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4704.0 - The Health and Welfare of Australia's Aboriginal and Torres Strait Islander Peoples, Oct 2010  
Latest ISSUE Released at 11:30 AM (CANBERRA TIME) 17/02/2011  Final
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Contents >> Disability >> Disability and social inclusion


DISABILITY: DISABILITY AND SOCIAL INCLUSION
This article is part of a comprehensive series released as The Health and Welfare of Australia's Aboriginal and Torres Strait Islander Peoples.


KEY MESSAGES
  • 36% of people with a disability had problems accessing services, such as doctors, hospitals or employment services, compared with 24% of those without a disability.
  • One in three (32%) Aboriginal and Torres Strait Islander adults with a disability had experienced discrimination in the previous 12 months, compared with one in five adults without a disability (22%).

This topic presents results from the 2008 National Aboriginal and Torres Strait Islander Social Survey (NATSISS), which provides the most recent data on disability and family and community characteristics for Aboriginal and Torres Strait Islander people. This topic covers:


SOCIAL PARTICIPATION

Disability status was not associated with participation in selected social activities/events in 2008. Around two-thirds (62%) of those with a disability or long-term health condition had been involved in cultural events, ceremonies or organisations in the last 12 months, similar to the rate for those without a disability (64%). Likewise, there was no difference in the proportion who were able to have a frequent say on community issues (both 25%). Nearly all people, regardless of their disability status, had contact with friends or relatives at least once a week (93% with a disability and 95% without a disability) and could get support from someone outside their household in a time of crisis (87% and 91% respectively).


ACCESS TO SERVICES

In 2008, one-third (36%) of Aboriginal and Torres Strait Islander people with a disability or long-term health condition had problems accessing services, such as doctors, hospitals or employment services, compared with 24% of those without a disability. Rates were particularly high in remote areas, where almost half (46%) of people with a disability had problems accessing services. The most common types of problems encountered by people with disabilities included long waiting times or services not available at the time required (18%) and insufficient services in the local area (14%) — both of which were higher than the corresponding rate for people without a disability (11% and 9% respectively). People with a disability were also more likely than those without a disability to experience problems with cost of services and with transport/distance to services (graph 5.1)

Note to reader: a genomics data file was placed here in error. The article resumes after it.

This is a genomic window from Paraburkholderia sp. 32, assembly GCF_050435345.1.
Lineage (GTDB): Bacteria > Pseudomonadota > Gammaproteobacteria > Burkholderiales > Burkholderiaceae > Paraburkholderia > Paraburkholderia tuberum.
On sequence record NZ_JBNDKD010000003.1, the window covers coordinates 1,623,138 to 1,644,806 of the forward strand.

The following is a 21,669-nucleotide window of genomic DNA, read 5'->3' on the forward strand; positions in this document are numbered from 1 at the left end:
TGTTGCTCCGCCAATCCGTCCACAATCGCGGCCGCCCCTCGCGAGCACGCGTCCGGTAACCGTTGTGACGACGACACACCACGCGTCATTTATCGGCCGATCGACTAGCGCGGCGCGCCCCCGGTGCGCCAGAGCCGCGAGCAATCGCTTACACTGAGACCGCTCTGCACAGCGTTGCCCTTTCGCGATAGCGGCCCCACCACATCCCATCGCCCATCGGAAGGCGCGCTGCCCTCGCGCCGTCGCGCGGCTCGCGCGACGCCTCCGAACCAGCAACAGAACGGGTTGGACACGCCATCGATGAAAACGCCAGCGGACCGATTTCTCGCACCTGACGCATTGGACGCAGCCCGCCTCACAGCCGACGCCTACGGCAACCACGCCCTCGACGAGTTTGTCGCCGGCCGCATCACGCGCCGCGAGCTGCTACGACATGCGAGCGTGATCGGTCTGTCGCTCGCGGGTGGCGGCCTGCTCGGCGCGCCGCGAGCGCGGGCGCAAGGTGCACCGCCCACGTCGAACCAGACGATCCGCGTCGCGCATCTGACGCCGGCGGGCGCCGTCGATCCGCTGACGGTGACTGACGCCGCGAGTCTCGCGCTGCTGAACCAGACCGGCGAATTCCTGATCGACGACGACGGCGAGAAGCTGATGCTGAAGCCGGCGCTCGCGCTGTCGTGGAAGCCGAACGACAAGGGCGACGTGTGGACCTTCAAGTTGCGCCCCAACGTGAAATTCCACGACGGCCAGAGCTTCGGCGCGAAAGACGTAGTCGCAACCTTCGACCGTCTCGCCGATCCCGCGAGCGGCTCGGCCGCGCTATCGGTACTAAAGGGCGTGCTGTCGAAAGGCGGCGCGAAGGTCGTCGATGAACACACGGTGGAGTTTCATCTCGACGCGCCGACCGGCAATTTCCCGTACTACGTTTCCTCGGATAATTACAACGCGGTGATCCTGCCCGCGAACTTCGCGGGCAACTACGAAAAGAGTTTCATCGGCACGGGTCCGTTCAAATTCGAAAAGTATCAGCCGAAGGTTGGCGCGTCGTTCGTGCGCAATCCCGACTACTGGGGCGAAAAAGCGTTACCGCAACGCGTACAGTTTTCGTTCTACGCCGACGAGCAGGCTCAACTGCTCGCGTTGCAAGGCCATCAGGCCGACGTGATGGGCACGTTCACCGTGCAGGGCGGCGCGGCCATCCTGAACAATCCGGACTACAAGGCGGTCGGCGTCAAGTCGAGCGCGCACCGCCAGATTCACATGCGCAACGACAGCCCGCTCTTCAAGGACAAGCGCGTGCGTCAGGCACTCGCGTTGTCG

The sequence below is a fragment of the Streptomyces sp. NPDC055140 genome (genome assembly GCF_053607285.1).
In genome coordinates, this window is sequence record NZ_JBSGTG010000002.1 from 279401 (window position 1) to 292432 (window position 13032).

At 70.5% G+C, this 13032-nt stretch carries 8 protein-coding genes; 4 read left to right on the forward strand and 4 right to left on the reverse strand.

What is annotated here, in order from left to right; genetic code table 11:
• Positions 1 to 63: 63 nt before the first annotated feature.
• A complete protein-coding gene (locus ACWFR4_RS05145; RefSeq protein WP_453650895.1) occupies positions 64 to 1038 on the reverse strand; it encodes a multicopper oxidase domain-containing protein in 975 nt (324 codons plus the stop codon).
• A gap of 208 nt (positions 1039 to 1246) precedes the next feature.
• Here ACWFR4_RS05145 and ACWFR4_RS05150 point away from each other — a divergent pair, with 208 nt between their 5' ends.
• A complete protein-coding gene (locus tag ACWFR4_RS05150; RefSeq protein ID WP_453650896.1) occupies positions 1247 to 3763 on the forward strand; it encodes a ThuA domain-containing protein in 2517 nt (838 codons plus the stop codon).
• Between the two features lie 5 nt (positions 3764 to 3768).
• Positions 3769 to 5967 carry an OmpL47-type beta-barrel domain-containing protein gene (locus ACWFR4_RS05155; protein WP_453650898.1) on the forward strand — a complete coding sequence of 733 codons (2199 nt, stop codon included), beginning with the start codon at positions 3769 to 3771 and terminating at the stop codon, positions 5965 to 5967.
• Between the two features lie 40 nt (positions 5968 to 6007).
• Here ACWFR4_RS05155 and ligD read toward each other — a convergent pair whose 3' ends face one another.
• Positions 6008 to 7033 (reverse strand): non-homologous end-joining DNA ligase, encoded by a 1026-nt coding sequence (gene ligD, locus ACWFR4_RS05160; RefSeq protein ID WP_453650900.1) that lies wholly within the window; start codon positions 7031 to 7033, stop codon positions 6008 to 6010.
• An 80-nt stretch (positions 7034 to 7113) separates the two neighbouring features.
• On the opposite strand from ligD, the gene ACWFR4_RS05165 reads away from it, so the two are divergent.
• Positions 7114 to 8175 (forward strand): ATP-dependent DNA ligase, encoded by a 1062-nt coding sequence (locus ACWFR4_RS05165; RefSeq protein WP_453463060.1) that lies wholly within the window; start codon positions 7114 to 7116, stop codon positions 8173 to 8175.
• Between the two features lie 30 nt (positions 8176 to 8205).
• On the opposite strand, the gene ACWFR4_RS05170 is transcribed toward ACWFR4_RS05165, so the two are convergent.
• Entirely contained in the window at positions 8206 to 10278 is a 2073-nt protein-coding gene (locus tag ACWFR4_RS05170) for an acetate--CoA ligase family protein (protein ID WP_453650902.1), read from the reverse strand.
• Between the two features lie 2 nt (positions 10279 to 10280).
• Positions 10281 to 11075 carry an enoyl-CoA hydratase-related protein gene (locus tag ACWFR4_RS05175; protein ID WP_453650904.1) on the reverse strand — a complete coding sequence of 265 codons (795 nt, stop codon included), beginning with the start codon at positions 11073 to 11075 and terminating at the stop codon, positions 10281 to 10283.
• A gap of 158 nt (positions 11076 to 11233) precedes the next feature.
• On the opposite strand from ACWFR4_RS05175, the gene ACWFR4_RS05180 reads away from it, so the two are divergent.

5.1 DISABILITY STATUS(a) BY TYPES OF PROBLEMS ACCESSING SERVICES, Aboriginal and Torres Strait Islander people aged 15 years and over—2008
Graph: Disability status by types of problems accessing services, Aboriginal and Torres Strait Islander people aged 15 years and over—2008
(a) As determined by the common (remote + non-remote) criteria.
(b) Difference between has a disability and no disability is not statistically significant.
Source: 2008 National Aboriginal and Torres Strait Islander Social Survey. These estimates are also available for download in the Disability datacube.


DISCRIMINATION

In 2008, one-third (32%) of Aboriginal and Torres Strait Islander adults with a disability or long-term health condition had experienced discrimination in the previous 12 months (Endnote 1). This compared with around one in five adults without a disability (22%). Rates of discrimination were particularly high for those who had a psychological disability (44%) or an intellectual disability (38%). The most common places or situations in which people with disabilities experienced discrimination were from police, security or legal personnel (13%), members of the public (13%) or when at work or applying for work (9%). People with a disability were more likely than those without a disability to experience discrimination in these situations, as well as in government, health and educational settings (graph 5.2).

5.2 DISABILITY STATUS(a) BY SITUATIONS WHERE EXPERIENCED DISCRIMINATION, Aboriginal and Torres Strait Islander people aged 15 years and over—2008
Graph: Disability status by situations where experienced discrimination, Aboriginal and Torres Strait Islander people aged 15 years and over—2008
(a) As determined by the common (remote + non-remote) criteria.
Source: 2008 National Aboriginal and Torres Strait Islander Social Survey. These estimates are also available for download in the Disability datacube.


HOUSING

There was little variation in the housing circumstances of people with and without a disability in 2008. However, those with a profound or severe core activity limitation were less likely than those without a disability to own their own home (23% compared with 31% ) and were more likely to be renting, particularly from a State or Territory housing authority (30% compared with 21%). They were also slightly more likely to live in dwellings with at least one faulty household facility (19% compared with 12% ).


ENDNOTES

1. In the 2008 NATSISS, the term 'discrimination' refers only to self-reported situations or places in which the respondent received unfair treatment as a result of being Aboriginal or Torres Strait Islander.



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